Iceland Poppies (Papaver Nudicaule)

Orange, lemon, white. Medium.

Jerusalem Sage (Phlomis Fruticosa)

Yellow. Tall.

Alpine Phloxes (Dianthuses Subulata And Stellaria)

Rose, white, lilac.

Dwarf.

Cinquefoils (Potentillas)

Strawberry leaved. Blends of orange, lemon, scarlet, crimson, in double florists' varieties. Medium.

Polyanthuses (Primula Elatior)

All colours. Some spreading light annual, such as sweet alyssum, should be sown close around polyanthus roots in April to protect them from summer heat. Dwarf.

Buttercup (Ranunculus Acris Flore Pleno)

Gold. Double. Tall.

Cone Flowers (Rudbec-Kias)

Orange or yellow, with brown. Tall.

Mossy Saxifrage (Saxi-Fraga Hypnoides)

White. Dwarf.

Stonecrops (Sedums)

Gold, white or purple. Dwarf.

Japanese Stonecrop (Sedum Spectabile)

Rosy pink. Medium.

Ragwort (Senecios Clivorum And Pulcher)

Gold. Rosy carmine.

Tall.

Spiderswort (Tradcscantia Virginica)

Royal blue, violet, while. Medium.

Speedwells

(Veronicas austriaca, incana, longi-folia Spicata). Blues. Medium or dwarf.

Atriplex Halimus

Purple flowers. Bright green foliage.

Bedding Pansies (Violas)

Most bulbous plants will succeed if the soil is enriched by old manure ; a special display each summer may be made with gladioli, Turban ranunculuses, Spanish irises, and lilies. Montbretias can be succeeded by the blood-red Kaffir flag, Schi-zostylis coccinea, in October and even November, whose bulbs should be left in the ground, but covered by cinders during winter.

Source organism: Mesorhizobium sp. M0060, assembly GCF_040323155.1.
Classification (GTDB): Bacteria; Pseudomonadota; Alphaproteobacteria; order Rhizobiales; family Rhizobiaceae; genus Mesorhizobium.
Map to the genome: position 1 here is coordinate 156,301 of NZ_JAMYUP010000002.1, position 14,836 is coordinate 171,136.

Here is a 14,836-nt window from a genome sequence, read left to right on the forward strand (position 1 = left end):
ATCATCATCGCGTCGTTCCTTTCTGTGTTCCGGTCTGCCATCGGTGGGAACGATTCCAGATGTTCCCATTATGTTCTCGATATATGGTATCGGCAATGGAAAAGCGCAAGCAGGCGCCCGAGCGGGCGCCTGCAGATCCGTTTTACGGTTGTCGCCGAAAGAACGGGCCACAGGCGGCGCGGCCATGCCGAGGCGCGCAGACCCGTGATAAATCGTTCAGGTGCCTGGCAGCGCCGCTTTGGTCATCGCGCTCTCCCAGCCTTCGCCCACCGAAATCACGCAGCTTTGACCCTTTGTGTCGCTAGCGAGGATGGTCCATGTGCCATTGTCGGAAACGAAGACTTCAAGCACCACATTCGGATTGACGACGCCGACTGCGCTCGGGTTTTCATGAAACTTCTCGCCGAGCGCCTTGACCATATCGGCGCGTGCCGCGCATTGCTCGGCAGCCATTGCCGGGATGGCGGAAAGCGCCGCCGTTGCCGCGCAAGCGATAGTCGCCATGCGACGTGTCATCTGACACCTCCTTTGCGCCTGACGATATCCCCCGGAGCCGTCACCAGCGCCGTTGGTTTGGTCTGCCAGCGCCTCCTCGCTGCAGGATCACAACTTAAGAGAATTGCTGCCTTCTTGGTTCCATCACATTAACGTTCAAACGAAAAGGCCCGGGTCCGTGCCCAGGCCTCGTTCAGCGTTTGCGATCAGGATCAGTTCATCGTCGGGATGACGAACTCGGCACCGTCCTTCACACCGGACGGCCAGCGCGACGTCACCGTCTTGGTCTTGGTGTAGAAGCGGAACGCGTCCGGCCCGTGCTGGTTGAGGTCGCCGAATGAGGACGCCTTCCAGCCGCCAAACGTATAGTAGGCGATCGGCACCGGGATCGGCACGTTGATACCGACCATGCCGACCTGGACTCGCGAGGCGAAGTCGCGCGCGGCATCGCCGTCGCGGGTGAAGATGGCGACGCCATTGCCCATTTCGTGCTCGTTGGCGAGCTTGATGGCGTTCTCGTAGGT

Bulbs to plant in shade include bluebells or wood-hyacinths, which are obtainable in blue, rose or white, daffodils and narcissi, snowflakes, lilies of the valley, meadow-saffrons, alliums, yellow winter aconite, wood anemones, fritillaries, snowdrops, Christmas roses, the Star of Bethlehem, Darwin tulips, which are perennial, not to be lifted each year, and crown imperials.

As to bedding plants, the culture of which is dealt with in other chapters, calceolarias, lemon. gold, and terra-cotta brown, are famous for shady gardens, fuchsias, double and single, are almost as reliable, while the variegated species is so bright as to rival flowers for beds. Ageratums, for which a familiar name is badly needed, will open their fluffy grey-blue or bright china-blue blossoms, and the single petunias, especially of the smaller sorts, are just as complaisant. Tobacco plants like shade, but dwindle beneath trees. It is not much use to rely on pansies, for they straggle and turn sickly under tall trees, and drip spoils their velvet petals ; but of course they can be grown well in any open places, as may also the brave double daisies (Cellis perennis), in red, pink or white, that flower continuously from spring to winter. These must have dead blooms cut off regularly, and be divided when their tufts become too thick, an operation that can be undertaken at any time, for the parent portion and the severed ones will soon produce buds again. The common or old-fashioned white garden pink is satisfactory in all situations ; if it scarcely blooms in some kinds of dense shade, it still beautifies the border by the cool bluish grey of its foliage.